One way to stretch the supply of wheat during World War I was to use whole wheat instead of the more finely milled and sifted white flour. This plan was not without controversy. The editor of the influential newspaper Northwestern Miller editorialized in no uncertain terms: "By whatever sophistry it may be supported, every argument for increased extraction flour [whole wheat], mixed flour or flour otherwise debased is an argument for a deceptive gain in volume at the cost of more than commensurate loss in nutritive value."
2 1-oz. squares baking chocolate
1 cup brown sugar, firmly packed
1/2 cup milk
2 cups whole wheat flour
1/2 teaspoon salt
1/2 cup chopped raisins
1/2 cup chopped nuts
Preheat oven to 350 degrees F. Stir chocolate into melted shortening over low heat until it is melted. Stir into brown sugar and add lightly beaten eggs. Stir in milk and then flour and salt. Mix well. Add chopped raisins and nuts. Drop by teaspoon onto lightly greased baking sheets. Bake until just lightly browned, about 8 –12 minutes. May take longer, but best to check early as they can burn easily.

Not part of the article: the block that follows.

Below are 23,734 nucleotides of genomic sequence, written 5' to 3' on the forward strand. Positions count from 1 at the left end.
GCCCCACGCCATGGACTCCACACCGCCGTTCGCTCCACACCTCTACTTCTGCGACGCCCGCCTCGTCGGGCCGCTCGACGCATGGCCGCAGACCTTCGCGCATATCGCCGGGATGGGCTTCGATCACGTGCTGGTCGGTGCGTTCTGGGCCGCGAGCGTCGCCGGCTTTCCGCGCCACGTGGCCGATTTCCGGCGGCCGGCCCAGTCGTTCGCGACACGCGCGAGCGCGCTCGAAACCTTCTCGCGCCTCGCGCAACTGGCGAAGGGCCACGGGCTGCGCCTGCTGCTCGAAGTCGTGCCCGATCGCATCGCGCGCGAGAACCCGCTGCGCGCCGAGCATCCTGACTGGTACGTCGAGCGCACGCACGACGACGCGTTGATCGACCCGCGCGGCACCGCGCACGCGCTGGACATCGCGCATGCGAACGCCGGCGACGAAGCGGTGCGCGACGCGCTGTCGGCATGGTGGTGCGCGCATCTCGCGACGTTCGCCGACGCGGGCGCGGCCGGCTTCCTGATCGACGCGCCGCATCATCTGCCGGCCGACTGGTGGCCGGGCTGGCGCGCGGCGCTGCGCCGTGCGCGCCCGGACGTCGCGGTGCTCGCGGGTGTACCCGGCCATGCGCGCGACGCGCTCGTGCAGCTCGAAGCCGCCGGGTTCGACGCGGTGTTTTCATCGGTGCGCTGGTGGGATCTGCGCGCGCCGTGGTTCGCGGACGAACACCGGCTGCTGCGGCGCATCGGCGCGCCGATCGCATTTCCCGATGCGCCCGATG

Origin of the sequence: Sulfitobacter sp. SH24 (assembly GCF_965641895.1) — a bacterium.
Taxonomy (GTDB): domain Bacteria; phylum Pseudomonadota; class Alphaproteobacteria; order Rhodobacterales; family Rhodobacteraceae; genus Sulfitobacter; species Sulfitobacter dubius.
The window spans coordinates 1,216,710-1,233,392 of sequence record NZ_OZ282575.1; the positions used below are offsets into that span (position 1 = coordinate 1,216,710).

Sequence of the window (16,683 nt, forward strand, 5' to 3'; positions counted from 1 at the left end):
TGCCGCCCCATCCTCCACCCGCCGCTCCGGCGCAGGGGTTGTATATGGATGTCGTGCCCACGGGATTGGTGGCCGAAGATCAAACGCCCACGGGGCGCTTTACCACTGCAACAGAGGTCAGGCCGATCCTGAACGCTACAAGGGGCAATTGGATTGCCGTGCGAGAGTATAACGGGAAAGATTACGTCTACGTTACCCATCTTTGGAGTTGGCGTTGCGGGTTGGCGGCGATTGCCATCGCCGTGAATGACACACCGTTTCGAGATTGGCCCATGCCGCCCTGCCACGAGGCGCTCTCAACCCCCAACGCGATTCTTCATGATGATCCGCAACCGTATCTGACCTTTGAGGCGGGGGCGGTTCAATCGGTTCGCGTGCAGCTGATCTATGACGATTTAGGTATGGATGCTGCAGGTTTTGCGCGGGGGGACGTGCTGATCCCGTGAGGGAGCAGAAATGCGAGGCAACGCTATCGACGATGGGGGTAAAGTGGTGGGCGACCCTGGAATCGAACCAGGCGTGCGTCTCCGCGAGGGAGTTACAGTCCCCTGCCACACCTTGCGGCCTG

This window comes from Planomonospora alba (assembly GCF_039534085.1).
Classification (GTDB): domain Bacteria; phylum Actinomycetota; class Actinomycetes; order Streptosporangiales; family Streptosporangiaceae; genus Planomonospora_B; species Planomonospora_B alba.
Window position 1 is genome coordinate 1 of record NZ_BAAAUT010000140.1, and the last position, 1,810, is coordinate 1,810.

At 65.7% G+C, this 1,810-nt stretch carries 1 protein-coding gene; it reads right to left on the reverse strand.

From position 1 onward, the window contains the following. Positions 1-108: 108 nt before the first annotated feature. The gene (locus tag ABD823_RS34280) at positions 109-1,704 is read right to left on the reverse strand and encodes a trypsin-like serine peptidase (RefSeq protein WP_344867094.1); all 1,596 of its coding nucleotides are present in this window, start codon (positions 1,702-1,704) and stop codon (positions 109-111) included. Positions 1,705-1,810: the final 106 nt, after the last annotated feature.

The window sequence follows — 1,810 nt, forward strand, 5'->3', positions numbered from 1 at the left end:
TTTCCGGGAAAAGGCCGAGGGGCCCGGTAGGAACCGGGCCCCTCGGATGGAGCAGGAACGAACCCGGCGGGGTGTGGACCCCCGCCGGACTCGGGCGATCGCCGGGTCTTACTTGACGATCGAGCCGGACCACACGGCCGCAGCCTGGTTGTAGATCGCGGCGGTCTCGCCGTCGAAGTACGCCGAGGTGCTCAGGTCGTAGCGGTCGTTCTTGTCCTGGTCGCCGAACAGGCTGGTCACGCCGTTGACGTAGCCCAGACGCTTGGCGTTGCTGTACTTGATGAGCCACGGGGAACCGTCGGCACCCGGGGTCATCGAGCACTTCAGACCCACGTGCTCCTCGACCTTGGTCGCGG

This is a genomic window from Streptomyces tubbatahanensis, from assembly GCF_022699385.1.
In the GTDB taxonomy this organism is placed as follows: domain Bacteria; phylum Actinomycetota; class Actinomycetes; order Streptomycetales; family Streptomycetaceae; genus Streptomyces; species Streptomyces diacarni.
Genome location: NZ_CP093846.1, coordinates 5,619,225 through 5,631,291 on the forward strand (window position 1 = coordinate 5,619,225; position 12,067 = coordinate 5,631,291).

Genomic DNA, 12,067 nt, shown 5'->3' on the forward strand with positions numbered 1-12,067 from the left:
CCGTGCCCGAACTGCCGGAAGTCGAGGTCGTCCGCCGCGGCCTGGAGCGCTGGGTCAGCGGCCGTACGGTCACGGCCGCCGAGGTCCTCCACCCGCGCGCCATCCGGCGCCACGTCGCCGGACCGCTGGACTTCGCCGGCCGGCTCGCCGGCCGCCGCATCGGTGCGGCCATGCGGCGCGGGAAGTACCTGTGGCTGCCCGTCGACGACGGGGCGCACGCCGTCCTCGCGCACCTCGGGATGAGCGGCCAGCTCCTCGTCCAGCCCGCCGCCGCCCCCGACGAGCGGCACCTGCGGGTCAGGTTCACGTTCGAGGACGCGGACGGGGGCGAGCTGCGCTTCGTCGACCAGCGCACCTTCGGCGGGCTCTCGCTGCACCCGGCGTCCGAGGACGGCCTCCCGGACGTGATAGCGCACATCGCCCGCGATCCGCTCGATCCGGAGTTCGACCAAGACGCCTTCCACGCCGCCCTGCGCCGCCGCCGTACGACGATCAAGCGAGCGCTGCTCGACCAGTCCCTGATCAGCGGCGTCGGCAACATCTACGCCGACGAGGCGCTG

Remove and cool on a wire rack.
Easy Herbert Hoover World War I Cake
2 cups brown sugar
2 cups hot water
2 tablespoons lard (or butter)
1 teaspoon salt, optional
1 teaspoon ground cloves
1 teaspoon cinnamon
1 package (8 ounces) raisins, chopped
1 teaspoon baking soda
3 cups flour
Preheat oven to 350 degrees F. Put everything but soda and flour into a medium saucepan. Bring to a boil over medium heat, stirring frequently. Boil 5 minutes after it bubbles, then cool. Stir in soda and flour. Put batter into a lightly greased loaf pan. Bake 45 minutes. Cake keeps fresh a long time and can “be sent to men at the front.”